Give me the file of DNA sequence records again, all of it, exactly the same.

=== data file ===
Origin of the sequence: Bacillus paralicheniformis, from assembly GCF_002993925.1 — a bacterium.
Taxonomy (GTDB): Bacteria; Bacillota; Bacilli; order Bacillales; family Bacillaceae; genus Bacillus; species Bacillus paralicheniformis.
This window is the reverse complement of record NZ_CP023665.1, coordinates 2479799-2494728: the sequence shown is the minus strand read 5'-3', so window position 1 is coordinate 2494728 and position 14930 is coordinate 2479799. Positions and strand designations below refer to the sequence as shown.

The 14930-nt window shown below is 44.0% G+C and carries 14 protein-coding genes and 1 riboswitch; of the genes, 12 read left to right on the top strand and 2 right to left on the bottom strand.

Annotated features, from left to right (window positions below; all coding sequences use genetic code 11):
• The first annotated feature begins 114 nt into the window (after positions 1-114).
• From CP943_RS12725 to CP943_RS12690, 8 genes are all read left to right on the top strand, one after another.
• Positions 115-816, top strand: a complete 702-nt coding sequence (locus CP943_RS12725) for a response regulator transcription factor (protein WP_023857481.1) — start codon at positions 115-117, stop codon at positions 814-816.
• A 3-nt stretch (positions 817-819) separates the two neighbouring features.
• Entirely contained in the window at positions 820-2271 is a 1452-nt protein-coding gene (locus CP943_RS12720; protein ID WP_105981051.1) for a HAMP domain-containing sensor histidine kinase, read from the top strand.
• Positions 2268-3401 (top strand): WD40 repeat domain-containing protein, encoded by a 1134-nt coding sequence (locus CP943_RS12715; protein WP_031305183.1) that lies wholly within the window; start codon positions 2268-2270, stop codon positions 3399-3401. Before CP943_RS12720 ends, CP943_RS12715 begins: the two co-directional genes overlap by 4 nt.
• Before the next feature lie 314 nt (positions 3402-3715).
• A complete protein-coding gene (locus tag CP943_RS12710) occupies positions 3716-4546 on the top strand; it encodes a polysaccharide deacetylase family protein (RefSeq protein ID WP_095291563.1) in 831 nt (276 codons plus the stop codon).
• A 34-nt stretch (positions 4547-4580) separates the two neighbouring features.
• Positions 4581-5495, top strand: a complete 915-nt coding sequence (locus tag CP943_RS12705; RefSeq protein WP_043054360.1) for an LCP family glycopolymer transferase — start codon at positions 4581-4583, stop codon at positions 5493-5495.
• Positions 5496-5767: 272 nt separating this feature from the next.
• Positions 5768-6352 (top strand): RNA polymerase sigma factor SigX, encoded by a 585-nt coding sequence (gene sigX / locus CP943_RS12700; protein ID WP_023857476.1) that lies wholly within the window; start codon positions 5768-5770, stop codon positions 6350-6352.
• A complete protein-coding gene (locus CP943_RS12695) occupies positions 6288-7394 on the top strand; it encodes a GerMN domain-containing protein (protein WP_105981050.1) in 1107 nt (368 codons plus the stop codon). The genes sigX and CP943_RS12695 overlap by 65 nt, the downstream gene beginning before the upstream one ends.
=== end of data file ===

Origin of the sequence: Bacillus paralicheniformis, from assembly GCF_002993925.1 — a bacterium.
Taxonomy (GTDB): Bacteria; Bacillota; Bacilli; order Bacillales; family Bacillaceae; genus Bacillus; species Bacillus paralicheniformis.
This window is the reverse complement of record NZ_CP023665.1, coordinates 2479799-2494728: the sequence shown is the minus strand read 5'-3', so window position 1 is coordinate 2494728 and position 14930 is coordinate 2479799. Positions and strand designations below refer to the sequence as shown.

The 14930-nt window shown below is 44.0% G+C and carries 14 protein-coding genes and 1 riboswitch; of the genes, 12 read left to right on the top strand and 2 right to left on the bottom strand.

Annotated features, from left to right (window positions below; all coding sequences use genetic code 11):
• The first annotated feature begins 114 nt into the window (after positions 1-114).
• From CP943_RS12725 to CP943_RS12690, 8 genes are all read left to right on the top strand, one after another.
• Positions 115-816, top strand: a complete 702-nt coding sequence (locus CP943_RS12725) for a response regulator transcription factor (protein WP_023857481.1) — start codon at positions 115-117, stop codon at positions 814-816.
• A 3-nt stretch (positions 817-819) separates the two neighbouring features.
• Entirely contained in the window at positions 820-2271 is a 1452-nt protein-coding gene (locus CP943_RS12720; protein ID WP_105981051.1) for a HAMP domain-containing sensor histidine kinase, read from the top strand.
• Positions 2268-3401 (top strand): WD40 repeat domain-containing protein, encoded by a 1134-nt coding sequence (locus CP943_RS12715; protein WP_031305183.1) that lies wholly within the window; start codon positions 2268-2270, stop codon positions 3399-3401. Before CP943_RS12720 ends, CP943_RS12715 begins: the two co-directional genes overlap by 4 nt.
• Before the next feature lie 314 nt (positions 3402-3715).
• A complete protein-coding gene (locus tag CP943_RS12710) occupies positions 3716-4546 on the top strand; it encodes a polysaccharide deacetylase family protein (RefSeq protein ID WP_095291563.1) in 831 nt (276 codons plus the stop codon).
• A 34-nt stretch (positions 4547-4580) separates the two neighbouring features.
• Positions 4581-5495, top strand: a complete 915-nt coding sequence (locus tag CP943_RS12705; RefSeq protein WP_043054360.1) for an LCP family glycopolymer transferase — start codon at positions 4581-4583, stop codon at positions 5493-5495.
• Positions 5496-5767: 272 nt separating this feature from the next.
• Positions 5768-6352 (top strand): RNA polymerase sigma factor SigX, encoded by a 585-nt coding sequence (gene sigX / locus CP943_RS12700; protein ID WP_023857476.1) that lies wholly within the window; start codon positions 5768-5770, stop codon positions 6350-6352.
• A complete protein-coding gene (locus CP943_RS12695) occupies positions 6288-7394 on the top strand; it encodes a GerMN domain-containing protein (protein WP_105981050.1) in 1107 nt (368 codons plus the stop codon). The genes sigX and CP943_RS12695 overlap by 65 nt, the downstream gene beginning before the upstream one ends.